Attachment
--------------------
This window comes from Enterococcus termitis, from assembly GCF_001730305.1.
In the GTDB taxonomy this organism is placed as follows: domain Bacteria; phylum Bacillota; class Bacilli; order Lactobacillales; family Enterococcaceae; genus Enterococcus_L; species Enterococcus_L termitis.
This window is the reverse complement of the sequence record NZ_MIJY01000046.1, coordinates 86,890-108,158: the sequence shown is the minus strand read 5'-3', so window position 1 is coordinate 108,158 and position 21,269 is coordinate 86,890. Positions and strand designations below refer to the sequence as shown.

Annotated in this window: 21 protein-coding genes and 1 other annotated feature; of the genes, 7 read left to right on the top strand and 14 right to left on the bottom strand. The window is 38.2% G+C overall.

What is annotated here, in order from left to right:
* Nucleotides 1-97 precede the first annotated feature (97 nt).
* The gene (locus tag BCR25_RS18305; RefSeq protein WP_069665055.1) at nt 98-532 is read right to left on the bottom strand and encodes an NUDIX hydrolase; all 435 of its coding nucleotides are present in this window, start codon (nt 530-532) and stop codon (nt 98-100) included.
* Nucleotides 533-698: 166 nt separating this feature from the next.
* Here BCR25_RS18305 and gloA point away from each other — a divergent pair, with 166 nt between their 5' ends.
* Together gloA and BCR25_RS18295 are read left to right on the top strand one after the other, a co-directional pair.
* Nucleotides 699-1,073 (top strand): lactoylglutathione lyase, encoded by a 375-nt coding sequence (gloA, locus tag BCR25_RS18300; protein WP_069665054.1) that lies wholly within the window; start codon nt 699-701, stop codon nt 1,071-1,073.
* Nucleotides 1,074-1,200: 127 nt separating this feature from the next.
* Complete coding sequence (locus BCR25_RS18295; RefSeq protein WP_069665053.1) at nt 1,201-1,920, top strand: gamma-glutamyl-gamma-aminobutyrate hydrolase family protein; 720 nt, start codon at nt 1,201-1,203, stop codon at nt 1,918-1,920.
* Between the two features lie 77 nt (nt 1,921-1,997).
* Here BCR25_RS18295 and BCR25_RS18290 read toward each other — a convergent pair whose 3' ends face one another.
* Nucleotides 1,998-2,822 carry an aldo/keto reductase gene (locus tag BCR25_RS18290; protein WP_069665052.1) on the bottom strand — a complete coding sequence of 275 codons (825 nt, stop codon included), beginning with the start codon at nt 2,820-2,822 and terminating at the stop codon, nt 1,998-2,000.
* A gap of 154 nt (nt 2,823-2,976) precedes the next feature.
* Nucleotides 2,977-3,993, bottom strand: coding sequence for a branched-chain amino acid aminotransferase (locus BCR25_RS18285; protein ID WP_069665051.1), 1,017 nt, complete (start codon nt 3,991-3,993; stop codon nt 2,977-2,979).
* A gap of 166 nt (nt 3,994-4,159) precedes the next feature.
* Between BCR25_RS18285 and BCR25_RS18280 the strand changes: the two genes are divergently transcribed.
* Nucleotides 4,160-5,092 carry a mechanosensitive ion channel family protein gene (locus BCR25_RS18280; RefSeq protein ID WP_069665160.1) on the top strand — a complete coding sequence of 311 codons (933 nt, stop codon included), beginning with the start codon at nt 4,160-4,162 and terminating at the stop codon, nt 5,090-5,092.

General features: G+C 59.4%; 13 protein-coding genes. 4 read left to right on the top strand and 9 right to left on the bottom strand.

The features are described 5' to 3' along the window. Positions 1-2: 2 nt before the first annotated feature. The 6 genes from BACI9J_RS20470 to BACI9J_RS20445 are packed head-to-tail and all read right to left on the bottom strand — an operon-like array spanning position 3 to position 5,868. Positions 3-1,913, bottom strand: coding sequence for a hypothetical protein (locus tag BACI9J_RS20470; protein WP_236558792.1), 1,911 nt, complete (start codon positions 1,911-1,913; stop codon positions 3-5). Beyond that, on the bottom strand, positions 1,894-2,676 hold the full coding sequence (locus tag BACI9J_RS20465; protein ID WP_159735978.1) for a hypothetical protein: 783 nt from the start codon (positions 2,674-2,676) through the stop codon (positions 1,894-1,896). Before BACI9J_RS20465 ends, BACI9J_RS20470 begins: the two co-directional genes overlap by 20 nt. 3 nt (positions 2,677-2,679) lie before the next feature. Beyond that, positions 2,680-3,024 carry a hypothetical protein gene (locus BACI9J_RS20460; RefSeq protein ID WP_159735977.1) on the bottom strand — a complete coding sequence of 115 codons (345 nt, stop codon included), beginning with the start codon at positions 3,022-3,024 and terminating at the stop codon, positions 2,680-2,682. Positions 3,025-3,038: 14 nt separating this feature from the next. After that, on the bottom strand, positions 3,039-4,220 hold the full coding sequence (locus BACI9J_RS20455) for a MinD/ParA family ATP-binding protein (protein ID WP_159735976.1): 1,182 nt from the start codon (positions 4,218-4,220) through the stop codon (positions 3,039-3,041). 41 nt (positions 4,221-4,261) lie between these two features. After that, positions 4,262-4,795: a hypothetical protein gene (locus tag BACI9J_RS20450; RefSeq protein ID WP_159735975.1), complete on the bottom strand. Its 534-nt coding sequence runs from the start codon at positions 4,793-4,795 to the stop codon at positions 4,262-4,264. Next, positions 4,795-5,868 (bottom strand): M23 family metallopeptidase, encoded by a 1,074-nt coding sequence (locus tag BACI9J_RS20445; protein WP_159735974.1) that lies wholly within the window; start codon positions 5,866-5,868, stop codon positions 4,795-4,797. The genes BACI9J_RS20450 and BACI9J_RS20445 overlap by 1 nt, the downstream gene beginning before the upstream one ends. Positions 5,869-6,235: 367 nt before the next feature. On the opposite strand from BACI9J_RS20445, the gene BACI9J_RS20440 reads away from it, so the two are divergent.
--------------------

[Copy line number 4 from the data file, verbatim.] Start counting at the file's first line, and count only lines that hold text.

Annotated in this window: 21 protein-coding genes and 1 other annotated feature; of the genes, 7 read left to right on the top strand and 14 right to left on the bottom strand. The window is 38.2% G+C overall.